- Bulletins: We do the legwork of researching news trends, publicity opportunities, new selling platforms, and anything else we believe will highlight you in the public eye. What’s more, we warm the opportunities by building collaborative partnerships with the people and agencies looking for your stories.
- Market: You can list an unlimited number of your products and services in our search engine optimized Market where anyone can browse and be redirected to your site for purchase. There are no service or handling fees, and you can manage your Market presence direct from your Suite.
- Forum: We have a fantastically navigable forum where members can learn, strengthen, and build their businesses through robust peer-to-peer and expert-moderated discussion.
- Mogul Monitor: We place you in a one-on-one compatibility-tested relationship where you can meet quarterly for confidential assessment of your strategic business objectives and your performance in key areas.
- The Wire: This is a live social where you and your fellow Grove members can connect, network, and share.
Can you share a story of a Mom Mogul you find especially inspirational? What has she done that’s been especially innovative and worth copying?
One of our moms, Kimberly Cromwell, was recently selected as the 2014 Rising Star ETHOS Award winner by the Direct Selling Association! Her company, Celadon Road, was recognized for its sound business strategy, growth, and commitment to ethics, as well as charitable, humanitarian, and environmental initiatives. This is the second consecutive year that Kimberly’s company was recognized by DSA as an industry leader and received an ETHOS Award.
This is an outstanding achievement! This win is especially significant, considering all of the previous winning companies are now doing at least $100M in revenue.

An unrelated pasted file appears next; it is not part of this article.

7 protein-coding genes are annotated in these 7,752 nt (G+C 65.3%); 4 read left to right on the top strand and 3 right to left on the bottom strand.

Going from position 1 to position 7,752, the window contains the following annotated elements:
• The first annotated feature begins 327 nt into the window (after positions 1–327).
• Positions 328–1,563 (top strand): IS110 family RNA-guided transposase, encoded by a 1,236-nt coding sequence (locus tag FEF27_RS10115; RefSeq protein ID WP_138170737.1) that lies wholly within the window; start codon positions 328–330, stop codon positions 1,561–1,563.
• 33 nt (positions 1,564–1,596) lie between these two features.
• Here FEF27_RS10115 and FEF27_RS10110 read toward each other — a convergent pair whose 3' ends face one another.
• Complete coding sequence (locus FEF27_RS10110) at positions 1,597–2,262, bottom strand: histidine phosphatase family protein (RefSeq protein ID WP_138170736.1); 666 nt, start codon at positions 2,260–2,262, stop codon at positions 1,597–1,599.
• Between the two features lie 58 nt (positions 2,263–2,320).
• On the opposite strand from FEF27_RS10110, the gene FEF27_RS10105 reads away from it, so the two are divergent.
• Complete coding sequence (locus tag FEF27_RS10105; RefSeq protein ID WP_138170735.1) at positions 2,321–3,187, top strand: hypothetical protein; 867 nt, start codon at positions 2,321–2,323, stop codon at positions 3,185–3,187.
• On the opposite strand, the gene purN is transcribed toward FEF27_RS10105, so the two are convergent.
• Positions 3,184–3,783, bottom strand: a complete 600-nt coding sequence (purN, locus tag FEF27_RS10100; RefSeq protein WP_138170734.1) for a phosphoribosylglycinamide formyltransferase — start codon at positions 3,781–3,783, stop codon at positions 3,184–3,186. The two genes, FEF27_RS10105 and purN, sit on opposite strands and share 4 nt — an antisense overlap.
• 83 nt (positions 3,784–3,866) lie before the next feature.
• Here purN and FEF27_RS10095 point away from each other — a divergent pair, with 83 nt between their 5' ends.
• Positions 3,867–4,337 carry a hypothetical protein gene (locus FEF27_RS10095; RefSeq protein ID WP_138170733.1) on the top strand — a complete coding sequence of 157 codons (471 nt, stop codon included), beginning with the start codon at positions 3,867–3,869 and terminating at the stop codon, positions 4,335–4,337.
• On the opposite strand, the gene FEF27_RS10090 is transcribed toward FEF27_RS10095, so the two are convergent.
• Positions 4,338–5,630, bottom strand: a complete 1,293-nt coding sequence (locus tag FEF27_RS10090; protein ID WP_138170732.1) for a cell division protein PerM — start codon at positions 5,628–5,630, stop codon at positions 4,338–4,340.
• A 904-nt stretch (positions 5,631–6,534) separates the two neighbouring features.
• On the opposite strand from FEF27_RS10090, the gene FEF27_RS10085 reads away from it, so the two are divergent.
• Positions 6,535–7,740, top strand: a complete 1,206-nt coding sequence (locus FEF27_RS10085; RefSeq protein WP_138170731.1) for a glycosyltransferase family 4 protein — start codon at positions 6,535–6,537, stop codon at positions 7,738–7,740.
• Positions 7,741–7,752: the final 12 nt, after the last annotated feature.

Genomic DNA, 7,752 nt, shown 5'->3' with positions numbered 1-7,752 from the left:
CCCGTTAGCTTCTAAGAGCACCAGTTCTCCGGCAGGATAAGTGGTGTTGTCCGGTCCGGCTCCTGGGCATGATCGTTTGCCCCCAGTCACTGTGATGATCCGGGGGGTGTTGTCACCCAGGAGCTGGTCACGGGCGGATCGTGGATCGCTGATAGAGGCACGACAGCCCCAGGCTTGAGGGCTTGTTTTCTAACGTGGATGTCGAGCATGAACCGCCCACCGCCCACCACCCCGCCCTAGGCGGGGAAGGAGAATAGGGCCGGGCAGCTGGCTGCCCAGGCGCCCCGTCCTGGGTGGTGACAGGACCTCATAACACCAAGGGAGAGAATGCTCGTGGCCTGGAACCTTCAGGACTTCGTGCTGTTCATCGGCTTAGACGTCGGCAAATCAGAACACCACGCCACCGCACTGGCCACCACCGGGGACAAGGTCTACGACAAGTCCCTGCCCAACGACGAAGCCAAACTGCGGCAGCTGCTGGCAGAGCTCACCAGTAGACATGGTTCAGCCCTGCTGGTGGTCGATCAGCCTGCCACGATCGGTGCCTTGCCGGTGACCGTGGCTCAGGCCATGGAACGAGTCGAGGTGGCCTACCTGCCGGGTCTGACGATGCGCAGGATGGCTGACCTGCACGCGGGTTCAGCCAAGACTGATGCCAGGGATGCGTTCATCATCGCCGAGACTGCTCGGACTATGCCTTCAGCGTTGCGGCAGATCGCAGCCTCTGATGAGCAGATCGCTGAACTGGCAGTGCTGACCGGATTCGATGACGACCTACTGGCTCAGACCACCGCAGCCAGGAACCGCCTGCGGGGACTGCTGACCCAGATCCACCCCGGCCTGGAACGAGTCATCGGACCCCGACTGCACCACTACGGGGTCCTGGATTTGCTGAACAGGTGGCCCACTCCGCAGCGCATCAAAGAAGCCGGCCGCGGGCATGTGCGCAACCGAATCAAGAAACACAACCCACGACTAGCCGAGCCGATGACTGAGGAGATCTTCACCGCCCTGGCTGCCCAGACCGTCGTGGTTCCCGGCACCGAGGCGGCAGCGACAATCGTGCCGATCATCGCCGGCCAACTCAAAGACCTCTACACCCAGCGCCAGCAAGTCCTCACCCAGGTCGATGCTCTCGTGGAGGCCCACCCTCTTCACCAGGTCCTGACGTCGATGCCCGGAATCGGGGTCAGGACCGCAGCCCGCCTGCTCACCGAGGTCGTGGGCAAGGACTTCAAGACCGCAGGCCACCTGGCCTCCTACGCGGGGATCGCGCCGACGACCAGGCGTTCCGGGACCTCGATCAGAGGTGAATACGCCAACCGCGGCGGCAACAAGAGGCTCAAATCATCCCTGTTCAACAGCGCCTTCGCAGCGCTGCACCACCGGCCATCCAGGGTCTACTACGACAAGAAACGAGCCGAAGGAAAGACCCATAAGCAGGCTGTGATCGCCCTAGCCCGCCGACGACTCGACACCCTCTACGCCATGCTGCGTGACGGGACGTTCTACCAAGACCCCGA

What do you think are the biggest challenges facing entrepreneurs today?
Running a small business presents manifold challenges for anyone. But as women in small business, we face a unique set of challenges.
While these challenges may present greater difficulty for us than for our male counterparts, I believe they also hold the potential for us to excel – thereby enriching the social and economic landscape of our world through our innate gifting of vision, connection, intuition, and creation. I believe in the possibility to turn our unique challenges into heightened impact.
These challenges are opportunities to be your best self.
One of the most obvious challenges for women comes of our often substantial domestic obligations and our dual roles as leaders in our homes/families and leaders in our businesses. The sheer breadth and diversity of tasks that make up a given day in our lives present challenges to our focus, energy conservation, and time management.
Women have been long-heralded as “natural multitaskers,” and we DO manage multiple tasks, often juggling a mountain of topics at once, without dropping the ball. But the most recent scientific findings dub the “women as multitaskers” notion as myth, saying it is not physically possible to render more than one idea at a time in our brains. What looks like multitasking is actually a series of quick-fire toggles between various tasks and ideas.